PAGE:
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The Indonesian Alternative

Religious leaders in the world’s most populous Muslim nation explain why relatively few young people are heading to the front lines in Syria and Iraq. Fear of radicalization and new recruits remains very real. A terrorist attack in Jakarta awoke the government’s fears and triggered action from the security forces

Jakarta. The minister is smiling, jacket off, as he goes through his PowerPoint presentation in a banquet room. The coffee break includes bad coffee, lentil soup and a range of curry dishes and fried cassava. Every month since February, Luhut Binsar Panjaitan, the Indonesian minister for Political, Legal and Security Affairs, has invited the local and foreign press for a lunch briefing on the latest developments in the fight against terrorism.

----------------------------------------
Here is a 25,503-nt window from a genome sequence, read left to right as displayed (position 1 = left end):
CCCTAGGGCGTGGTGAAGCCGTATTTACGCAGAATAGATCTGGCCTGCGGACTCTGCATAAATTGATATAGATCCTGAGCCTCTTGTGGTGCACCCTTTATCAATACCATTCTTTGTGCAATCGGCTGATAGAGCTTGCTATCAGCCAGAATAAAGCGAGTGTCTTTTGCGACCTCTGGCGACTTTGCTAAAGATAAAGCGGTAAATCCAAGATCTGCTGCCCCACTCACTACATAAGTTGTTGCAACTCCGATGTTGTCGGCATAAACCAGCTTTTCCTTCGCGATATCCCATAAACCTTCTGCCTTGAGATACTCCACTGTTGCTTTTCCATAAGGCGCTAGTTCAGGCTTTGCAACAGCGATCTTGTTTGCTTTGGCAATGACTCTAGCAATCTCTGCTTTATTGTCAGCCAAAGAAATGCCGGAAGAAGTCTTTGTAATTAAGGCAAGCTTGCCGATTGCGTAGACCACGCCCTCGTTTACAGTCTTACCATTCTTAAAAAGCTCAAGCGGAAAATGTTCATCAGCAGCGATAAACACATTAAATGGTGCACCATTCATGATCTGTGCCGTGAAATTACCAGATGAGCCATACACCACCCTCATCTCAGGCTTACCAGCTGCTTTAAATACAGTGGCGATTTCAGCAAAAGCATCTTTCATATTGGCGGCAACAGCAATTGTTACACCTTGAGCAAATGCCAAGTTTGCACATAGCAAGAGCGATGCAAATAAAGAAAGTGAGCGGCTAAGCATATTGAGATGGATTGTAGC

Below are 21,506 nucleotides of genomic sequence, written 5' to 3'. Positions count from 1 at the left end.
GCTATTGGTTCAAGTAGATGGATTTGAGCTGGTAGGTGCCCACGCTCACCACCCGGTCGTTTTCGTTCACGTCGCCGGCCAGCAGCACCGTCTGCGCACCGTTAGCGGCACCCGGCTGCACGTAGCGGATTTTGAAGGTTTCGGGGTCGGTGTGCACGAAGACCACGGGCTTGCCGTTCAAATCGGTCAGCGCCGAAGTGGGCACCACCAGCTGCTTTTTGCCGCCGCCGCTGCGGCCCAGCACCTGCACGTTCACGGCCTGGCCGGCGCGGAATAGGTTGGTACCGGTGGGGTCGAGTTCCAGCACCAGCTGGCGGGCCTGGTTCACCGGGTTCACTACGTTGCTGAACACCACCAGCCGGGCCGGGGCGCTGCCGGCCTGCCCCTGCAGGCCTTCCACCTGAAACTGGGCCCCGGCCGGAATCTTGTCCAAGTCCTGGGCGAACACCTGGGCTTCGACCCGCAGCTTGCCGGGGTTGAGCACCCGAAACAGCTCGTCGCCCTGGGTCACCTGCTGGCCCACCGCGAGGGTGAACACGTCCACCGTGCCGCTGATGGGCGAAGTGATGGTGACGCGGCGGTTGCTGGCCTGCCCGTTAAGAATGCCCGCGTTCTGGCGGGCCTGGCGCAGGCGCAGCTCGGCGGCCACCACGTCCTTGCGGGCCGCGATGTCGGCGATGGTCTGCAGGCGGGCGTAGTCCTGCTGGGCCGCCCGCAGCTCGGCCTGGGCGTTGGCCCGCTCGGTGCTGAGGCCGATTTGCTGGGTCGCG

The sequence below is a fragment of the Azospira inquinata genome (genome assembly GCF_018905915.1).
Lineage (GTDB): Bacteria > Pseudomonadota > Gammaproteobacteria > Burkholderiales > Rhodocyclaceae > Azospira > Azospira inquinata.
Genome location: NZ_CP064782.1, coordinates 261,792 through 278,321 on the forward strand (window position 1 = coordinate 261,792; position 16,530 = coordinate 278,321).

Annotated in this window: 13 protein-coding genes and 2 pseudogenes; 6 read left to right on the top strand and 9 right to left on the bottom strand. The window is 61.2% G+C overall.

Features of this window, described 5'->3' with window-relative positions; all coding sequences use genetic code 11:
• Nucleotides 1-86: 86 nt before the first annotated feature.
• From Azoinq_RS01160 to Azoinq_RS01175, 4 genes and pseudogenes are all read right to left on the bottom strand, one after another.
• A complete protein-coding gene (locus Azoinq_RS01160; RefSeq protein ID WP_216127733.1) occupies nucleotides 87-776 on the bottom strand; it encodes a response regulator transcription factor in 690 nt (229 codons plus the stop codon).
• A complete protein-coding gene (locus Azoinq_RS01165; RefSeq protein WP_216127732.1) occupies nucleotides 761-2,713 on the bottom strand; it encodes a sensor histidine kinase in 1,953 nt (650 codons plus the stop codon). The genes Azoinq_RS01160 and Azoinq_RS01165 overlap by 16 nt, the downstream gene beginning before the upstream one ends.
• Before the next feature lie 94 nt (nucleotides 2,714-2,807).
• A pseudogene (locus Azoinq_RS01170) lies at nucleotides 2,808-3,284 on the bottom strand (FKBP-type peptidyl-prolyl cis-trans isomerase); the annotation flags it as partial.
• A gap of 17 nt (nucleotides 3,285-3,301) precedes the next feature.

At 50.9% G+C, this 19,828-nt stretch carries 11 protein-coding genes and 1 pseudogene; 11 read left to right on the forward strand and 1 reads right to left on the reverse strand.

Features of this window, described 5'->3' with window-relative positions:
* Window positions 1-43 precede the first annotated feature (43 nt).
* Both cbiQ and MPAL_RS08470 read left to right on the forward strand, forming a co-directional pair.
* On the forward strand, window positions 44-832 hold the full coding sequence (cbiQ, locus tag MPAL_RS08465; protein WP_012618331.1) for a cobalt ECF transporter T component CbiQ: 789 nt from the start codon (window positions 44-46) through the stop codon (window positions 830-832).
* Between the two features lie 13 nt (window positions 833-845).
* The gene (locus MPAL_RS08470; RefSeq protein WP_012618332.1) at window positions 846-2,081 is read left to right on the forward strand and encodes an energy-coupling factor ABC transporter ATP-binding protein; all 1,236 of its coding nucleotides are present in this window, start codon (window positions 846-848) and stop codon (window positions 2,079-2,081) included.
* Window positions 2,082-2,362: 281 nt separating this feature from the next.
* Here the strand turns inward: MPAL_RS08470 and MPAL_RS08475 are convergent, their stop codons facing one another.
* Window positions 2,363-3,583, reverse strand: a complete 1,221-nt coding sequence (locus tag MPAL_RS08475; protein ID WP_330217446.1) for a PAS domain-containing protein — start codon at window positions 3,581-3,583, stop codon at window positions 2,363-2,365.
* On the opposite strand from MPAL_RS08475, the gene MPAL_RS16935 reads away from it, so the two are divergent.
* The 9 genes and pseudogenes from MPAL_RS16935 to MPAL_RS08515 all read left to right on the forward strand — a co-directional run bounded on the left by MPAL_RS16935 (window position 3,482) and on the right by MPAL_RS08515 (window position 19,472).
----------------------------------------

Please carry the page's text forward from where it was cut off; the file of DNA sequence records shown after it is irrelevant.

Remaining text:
In January 2016, after years of calm, Jakarta suffered an attack that left eight dead – including the four attackers – in a shopping centre in the capital. The attack formally marked the arrival of Islamic State in Southeast Asia. About 300 Indonesians have gone to fight for jihadist groups in Syria, explained the minister. Given a Muslim population of 200 million – Indonesia is the most populous Muslim nation in the world – this figure is low. About 3,000 men went there from tiny Tunisia. Luhut, working through his slides, expanded on how the war was playing out in Posa, on the island of Sulawesi. There, government forces are fighting men commanded by Santoso, the most wanted Indonesian terrorist who looks less like a jihadi who has sworn allegiance to Islamic State and more like a Sandinista decades too late. The army and special forces had cut the search area to 500 kilometres squared, said the minister. “We’re going to start deradicalization programmes in the villages. We’re going to send teachers to the zone and we’ll collaborate on teaching programmes with organizations like Muhammadiya and Nahdlatul Ulama.”



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